Summers in Massachusetts can become too hot for outdoor workers without the proper precautions. Workers run the risk of developing a heat-related illness like heat exhaustion and heat stroke.

The symptoms of heat-related illness

Heat exhaustion occurs when one loses an excessive amount of water and salt and is characterized by continual sweating, clammy skin and dizziness. Heat cramps may arise as well; these are muscle cramps in the abdomen, arms and legs, usually accompanied by spasms. One may even develop a rash, which will appear as a cluster of red pimples or blisters on the neck and upper chest.

As for heat stroke, this happens when the body can no longer control its temperature. Victims will have a high body temperature and a strong pulse but be unable to sweat. Heat stroke can cause death or a permanent disability if not treated right away.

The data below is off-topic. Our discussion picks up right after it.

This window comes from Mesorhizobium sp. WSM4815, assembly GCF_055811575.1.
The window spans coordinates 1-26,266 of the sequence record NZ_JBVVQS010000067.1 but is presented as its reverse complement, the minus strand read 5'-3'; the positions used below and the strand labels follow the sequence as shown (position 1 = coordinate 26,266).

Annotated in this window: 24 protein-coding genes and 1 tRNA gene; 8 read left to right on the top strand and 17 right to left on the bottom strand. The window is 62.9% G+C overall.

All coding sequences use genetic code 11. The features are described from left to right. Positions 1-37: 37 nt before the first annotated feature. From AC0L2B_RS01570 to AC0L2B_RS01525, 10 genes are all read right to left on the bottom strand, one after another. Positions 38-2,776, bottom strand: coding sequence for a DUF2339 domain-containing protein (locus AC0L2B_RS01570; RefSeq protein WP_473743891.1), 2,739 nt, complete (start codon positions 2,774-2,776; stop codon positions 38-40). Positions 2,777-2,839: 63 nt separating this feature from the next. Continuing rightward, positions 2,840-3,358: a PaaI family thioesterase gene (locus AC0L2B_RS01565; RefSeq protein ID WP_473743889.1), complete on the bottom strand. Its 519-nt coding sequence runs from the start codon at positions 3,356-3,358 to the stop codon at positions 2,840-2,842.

Protecting workers from these conditions

Outdoor workers can stay safe in the summer by taking several steps. They should pace themselves and take breaks frequently, hopefully in a shaded area. Avoiding dehydrating liquids like coffee and caffeinated soft drinks, they should drink plenty of water: 16 ounces at the start and then 5 to 7 ounces every 15 to 20 minutes after that. They should eat fruits high in fiber and avoid high-protein foods.

Workers’ clothing can affect how much heat they absorb. It should be lightweight, be light-colored and not fit tightly. Workers should have a change of clothes in case what they are wearing becomes drenched. Then, there’s the importance of wearing sunscreen. A damp rag around the neck can benefit workers, too.

A lawyer to guide you through each step

Under workers’ compensation law, anyone who is injured or develops an illness while on the job may be eligible for benefits. These benefits include wage replacement and temporary or permanent disability leave, but they are not guaranteed to everyone. For this reason, you may want a lawyer to guide you through the filing process and help you mount an appeal if necessary.